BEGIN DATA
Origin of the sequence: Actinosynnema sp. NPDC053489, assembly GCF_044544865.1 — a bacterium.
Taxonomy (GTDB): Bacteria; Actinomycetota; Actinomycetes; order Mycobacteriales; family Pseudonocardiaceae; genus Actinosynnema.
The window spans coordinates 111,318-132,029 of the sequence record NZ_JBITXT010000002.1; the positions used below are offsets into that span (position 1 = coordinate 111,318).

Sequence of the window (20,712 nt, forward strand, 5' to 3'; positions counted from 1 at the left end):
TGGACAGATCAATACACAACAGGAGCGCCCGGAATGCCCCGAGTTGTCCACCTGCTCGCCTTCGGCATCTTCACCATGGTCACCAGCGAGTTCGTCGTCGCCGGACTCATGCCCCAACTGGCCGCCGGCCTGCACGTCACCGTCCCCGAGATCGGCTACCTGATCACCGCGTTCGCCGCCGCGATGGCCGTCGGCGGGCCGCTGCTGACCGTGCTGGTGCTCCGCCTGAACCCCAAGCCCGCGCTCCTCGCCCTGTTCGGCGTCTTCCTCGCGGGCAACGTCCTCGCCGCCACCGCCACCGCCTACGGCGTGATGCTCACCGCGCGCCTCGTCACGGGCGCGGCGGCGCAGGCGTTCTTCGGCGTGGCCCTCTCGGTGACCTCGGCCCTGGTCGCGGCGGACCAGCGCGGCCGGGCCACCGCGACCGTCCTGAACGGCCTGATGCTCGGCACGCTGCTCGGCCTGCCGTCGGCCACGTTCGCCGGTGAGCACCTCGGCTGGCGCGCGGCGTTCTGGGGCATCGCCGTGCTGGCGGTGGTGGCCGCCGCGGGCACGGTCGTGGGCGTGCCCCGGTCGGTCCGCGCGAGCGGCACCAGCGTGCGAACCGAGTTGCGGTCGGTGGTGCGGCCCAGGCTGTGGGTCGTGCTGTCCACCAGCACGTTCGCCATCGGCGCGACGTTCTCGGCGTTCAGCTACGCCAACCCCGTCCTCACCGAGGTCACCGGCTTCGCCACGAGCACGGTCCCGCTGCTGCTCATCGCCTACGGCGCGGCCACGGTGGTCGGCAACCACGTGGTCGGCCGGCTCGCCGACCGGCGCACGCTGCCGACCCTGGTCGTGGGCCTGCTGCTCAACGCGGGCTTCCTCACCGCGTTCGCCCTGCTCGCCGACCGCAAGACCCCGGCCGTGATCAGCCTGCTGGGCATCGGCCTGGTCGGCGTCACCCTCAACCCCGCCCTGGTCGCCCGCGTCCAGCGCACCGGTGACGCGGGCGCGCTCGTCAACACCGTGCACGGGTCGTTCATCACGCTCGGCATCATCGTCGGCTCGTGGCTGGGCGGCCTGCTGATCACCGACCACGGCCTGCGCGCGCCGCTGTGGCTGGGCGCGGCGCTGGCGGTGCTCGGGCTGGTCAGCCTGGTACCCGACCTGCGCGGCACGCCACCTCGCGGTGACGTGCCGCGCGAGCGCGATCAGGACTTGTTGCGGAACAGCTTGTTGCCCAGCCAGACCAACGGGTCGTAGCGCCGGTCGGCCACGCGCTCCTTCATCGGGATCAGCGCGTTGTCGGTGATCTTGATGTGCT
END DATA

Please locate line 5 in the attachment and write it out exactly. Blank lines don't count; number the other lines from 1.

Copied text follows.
TGGACAGATCAATACACAACAGGAGCGCCCGGAATGCCCCGAGTTGTCCACCTGCTCGCCTTCGGCATCTTCACCATGGTCACCAGCGAGTTCGTCGTCGCCGGACTCATGCCCCAACTGGCCGCCGGCCTGCACGTCACCGTCCCCGAGATCGGCTACCTGATCACCGCGTTCGCCGCCGCGATGGCCGTCGGCGGGCCGCTGCTGACCGTGCTGGTGCTCCGCCTGAACCCCAAGCCCGCGCTCCTCGCCCTGTTCGGCGTCTTCCTCGCGGGCAACGTCCTCGCCGCCACCGCCACCGCCTACGGCGTGATGCTCACCGCGCGCCTCGTCACGGGCGCGGCGGCGCAGGCGTTCTTCGGCGTGGCCCTCTCGGTGACCTCGGCCCTGGTCGCGGCGGACCAGCGCGGCCGGGCCACCGCGACCGTCCTGAACGGCCTGATGCTCGGCACGCTGCTCGGCCTGCCGTCGGCCACGTTCGCCGGTGAGCACCTCGGCTGGCGCGCGGCGTTCTGGGGCATCGCCGTGCTGGCGGTGGTGGCCGCCGCGGGCACGGTCGTGGGCGTGCCCCGGTCGGTCCGCGCGAGCGGCACCAGCGTGCGAACCGAGTTGCGGTCGGTGGTGCGGCCCAGGCTGTGGGTCGTGCTGTCCACCAGCACGTTCGCCATCGGCGCGACGTTCTCGGCGTTCAGCTACGCCAACCCCGTCCTCACCGAGGTCACCGGCTTCGCCACGAGCACGGTCCCGCTGCTGCTCATCGCCTACGGCGCGGCCACGGTGGTCGGCAACCACGTGGTCGGCCGGCTCGCCGACCGGCGCACGCTGCCGACCCTGGTCGTGGGCCTGCTGCTCAACGCGGGCTTCCTCACCGCGTTCGCCCTGCTCGCCGACCGCAAGACCCCGGCCGTGATCAGCCTGCTGGGCATCGGCCTGGTCGGCGTCACCCTCAACCCCGCCCTGGTCGCCCGCGTCCAGCGCACCGGTGACGCGGGCGCGCTCGTCAACACCGTGCACGGGTCGTTCATCACGCTCGGCATCATCGTCGGCTCGTGGCTGGGCGGCCTGCTGATCACCGACCACGGCCTGCGCGCGCCGCTGTGGCTGGGCGCGGCGCTGGCGGTGCTCGGGCTGGTCAGCCTGGTACCCGACCTGCGCGGCACGCCACCTCGCGGTGACGTGCCGCGCGAGCGCGATCAGGACTTGTTGCGGAACAGCTTGTTGCCCAGCCAGACCAACGGGTCGTAGCGCCGGTCGGCCACGCGCTCCTTCATCGGGATCAGCGCGTTGTCGGTGATCTTGATGTGCT